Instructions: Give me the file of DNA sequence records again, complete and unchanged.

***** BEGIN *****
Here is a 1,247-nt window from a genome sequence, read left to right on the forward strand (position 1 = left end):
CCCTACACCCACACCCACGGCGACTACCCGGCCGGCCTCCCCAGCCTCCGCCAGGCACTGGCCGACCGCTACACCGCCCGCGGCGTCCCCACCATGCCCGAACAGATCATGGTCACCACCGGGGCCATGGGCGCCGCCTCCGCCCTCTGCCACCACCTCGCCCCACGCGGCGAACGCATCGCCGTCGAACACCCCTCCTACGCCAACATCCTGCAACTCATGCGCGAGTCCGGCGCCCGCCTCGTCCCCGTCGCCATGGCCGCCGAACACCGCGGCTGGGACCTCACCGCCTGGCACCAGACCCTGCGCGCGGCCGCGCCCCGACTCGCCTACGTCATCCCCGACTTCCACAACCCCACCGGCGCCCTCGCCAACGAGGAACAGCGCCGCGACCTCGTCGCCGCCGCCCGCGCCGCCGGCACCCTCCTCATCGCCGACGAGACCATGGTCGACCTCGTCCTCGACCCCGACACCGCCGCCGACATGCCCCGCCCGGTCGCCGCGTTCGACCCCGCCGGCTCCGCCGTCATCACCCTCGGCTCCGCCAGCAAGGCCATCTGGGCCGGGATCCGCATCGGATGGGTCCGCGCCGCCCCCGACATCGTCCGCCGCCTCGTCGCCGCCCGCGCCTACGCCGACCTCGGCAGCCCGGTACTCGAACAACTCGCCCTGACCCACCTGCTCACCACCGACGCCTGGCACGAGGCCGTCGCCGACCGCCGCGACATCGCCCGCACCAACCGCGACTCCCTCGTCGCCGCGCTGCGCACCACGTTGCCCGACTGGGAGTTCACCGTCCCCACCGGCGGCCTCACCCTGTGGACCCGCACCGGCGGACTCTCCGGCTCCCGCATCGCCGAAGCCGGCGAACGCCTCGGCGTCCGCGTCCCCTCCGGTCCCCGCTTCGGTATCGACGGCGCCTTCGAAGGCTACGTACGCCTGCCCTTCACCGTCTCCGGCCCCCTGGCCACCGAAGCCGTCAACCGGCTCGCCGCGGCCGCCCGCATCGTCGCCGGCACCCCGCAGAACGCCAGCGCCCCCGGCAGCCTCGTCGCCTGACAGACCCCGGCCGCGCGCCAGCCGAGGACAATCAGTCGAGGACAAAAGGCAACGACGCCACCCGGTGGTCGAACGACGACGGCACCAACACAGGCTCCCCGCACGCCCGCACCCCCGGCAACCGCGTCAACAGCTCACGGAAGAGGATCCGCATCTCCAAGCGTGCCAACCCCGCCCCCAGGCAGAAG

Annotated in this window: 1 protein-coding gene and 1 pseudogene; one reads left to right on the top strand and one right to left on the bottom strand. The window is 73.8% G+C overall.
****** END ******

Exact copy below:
Here is a 1,247-nt window from a genome sequence, read left to right on the forward strand (position 1 = left end):
CCCTACACCCACACCCACGGCGACTACCCGGCCGGCCTCCCCAGCCTCCGCCAGGCACTGGCCGACCGCTACACCGCCCGCGGCGTCCCCACCATGCCCGAACAGATCATGGTCACCACCGGGGCCATGGGCGCCGCCTCCGCCCTCTGCCACCACCTCGCCCCACGCGGCGAACGCATCGCCGTCGAACACCCCTCCTACGCCAACATCCTGCAACTCATGCGCGAGTCCGGCGCCCGCCTCGTCCCCGTCGCCATGGCCGCCGAACACCGCGGCTGGGACCTCACCGCCTGGCACCAGACCCTGCGCGCGGCCGCGCCCCGACTCGCCTACGTCATCCCCGACTTCCACAACCCCACCGGCGCCCTCGCCAACGAGGAACAGCGCCGCGACCTCGTCGCCGCCGCCCGCGCCGCCGGCACCCTCCTCATCGCCGACGAGACCATGGTCGACCTCGTCCTCGACCCCGACACCGCCGCCGACATGCCCCGCCCGGTCGCCGCGTTCGACCCCGCCGGCTCCGCCGTCATCACCCTCGGCTCCGCCAGCAAGGCCATCTGGGCCGGGATCCGCATCGGATGGGTCCGCGCCGCCCCCGACATCGTCCGCCGCCTCGTCGCCGCCCGCGCCTACGCCGACCTCGGCAGCCCGGTACTCGAACAACTCGCCCTGACCCACCTGCTCACCACCGACGCCTGGCACGAGGCCGTCGCCGACCGCCGCGACATCGCCCGCACCAACCGCGACTCCCTCGTCGCCGCGCTGCGCACCACGTTGCCCGACTGGGAGTTCACCGTCCCCACCGGCGGCCTCACCCTGTGGACCCGCACCGGCGGACTCTCCGGCTCCCGCATCGCCGAAGCCGGCGAACGCCTCGGCGTCCGCGTCCCCTCCGGTCCCCGCTTCGGTATCGACGGCGCCTTCGAAGGCTACGTACGCCTGCCCTTCACCGTCTCCGGCCCCCTGGCCACCGAAGCCGTCAACCGGCTCGCCGCGGCCGCCCGCATCGTCGCCGGCACCCCGCAGAACGCCAGCGCCCCCGGCAGCCTCGTCGCCTGACAGACCCCGGCCGCGCGCCAGCCGAGGACAATCAGTCGAGGACAAAAGGCAACGACGCCACCCGGTGGTCGAACGACGACGGCACCAACACAGGCTCCCCGCACGCCCGCACCCCCGGCAACCGCGTCAACAGCTCACGGAAGAGGATCCGCATCTCCAAGCGTGCCAACCCCGCCCCCAGGCAGAAG

Annotated in this window: 1 protein-coding gene and 1 pseudogene; one reads left to right on the top strand and one right to left on the bottom strand. The window is 73.8% G+C overall.